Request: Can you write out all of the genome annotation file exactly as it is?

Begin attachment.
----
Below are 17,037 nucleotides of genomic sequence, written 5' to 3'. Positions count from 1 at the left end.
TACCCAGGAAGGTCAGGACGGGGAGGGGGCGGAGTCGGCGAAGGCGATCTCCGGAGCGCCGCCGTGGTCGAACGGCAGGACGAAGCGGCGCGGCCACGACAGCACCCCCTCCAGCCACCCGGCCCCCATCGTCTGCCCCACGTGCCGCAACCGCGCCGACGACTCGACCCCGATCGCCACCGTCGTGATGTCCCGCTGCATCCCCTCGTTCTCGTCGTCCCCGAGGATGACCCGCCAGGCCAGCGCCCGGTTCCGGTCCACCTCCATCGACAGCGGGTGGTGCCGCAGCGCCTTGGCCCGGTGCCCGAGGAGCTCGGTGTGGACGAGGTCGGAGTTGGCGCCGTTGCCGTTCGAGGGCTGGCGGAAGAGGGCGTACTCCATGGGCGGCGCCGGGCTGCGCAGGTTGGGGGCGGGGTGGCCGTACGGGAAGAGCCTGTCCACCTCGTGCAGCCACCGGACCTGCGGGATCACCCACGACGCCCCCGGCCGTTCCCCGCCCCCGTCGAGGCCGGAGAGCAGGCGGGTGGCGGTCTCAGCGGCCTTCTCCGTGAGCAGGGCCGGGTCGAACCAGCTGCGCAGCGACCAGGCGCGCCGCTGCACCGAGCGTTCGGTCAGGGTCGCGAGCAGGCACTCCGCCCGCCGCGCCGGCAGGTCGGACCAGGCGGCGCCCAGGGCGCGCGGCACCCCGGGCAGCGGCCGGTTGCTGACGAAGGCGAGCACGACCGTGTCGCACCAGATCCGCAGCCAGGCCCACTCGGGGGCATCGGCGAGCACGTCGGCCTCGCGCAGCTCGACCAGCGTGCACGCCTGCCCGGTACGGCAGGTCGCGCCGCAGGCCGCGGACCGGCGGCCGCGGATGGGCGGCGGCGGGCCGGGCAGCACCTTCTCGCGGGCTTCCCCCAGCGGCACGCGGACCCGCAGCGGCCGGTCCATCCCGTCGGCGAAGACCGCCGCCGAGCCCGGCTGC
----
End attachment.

Below are 17,037 nucleotides of genomic sequence, written 5' to 3'. Positions count from 1 at the left end.
TACCCAGGAAGGTCAGGACGGGGAGGGGGCGGAGTCGGCGAAGGCGATCTCCGGAGCGCCGCCGTGGTCGAACGGCAGGACGAAGCGGCGCGGCCACGACAGCACCCCCTCCAGCCACCCGGCCCCCATCGTCTGCCCCACGTGCCGCAACCGCGCCGACGACTCGACCCCGATCGCCACCGTCGTGATGTCCCGCTGCATCCCCTCGTTCTCGTCGTCCCCGAGGATGACCCGCCAGGCCAGCGCCCGGTTCCGGTCCACCTCCATCGACAGCGGGTGGTGCCGCAGCGCCTTGGCCCGGTGCCCGAGGAGCTCGGTGTGGACGAGGTCGGAGTTGGCGCCGTTGCCGTTCGAGGGCTGGCGGAAGAGGGCGTACTCCATGGGCGGCGCCGGGCTGCGCAGGTTGGGGGCGGGGTGGCCGTACGGGAAGAGCCTGTCCACCTCGTGCAGCCACCGGACCTGCGGGATCACCCACGACGCCCCCGGCCGTTCCCCGCCCCCGTCGAGGCCGGAGAGCAGGCGGGTGGCGGTCTCAGCGGCCTTCTCCGTGAGCAGGGCCGGGTCGAACCAGCTGCGCAGCGACCAGGCGCGCCGCTGCACCGAGCGTTCGGTCAGGGTCGCGAGCAGGCACTCCGCCCGCCGCGCCGGCAGGTCGGACCAGGCGGCGCCCAGGGCGCGCGGCACCCCGGGCAGCGGCCGGTTGCTGACGAAGGCGAGCACGACCGTGTCGCACCAGATCCGCAGCCAGGCCCACTCGGGGGCATCGGCGAGCACGTCGGCCTCGCGCAGCTCGACCAGCGTGCACGCCTGCCCGGTACGGCAGGTCGCGCCGCAGGCCGCGGACCGGCGGCCGCGGATGGGCGGCGGCGGGCCGGGCAGCACCTTCTCGCGGGCTTCCCCCAGCGGCACGCGGACCCGCAGCGGCCGGTCCATCCCGTCGGCGAAGACCGCCGCCGAGCCCGGCTGC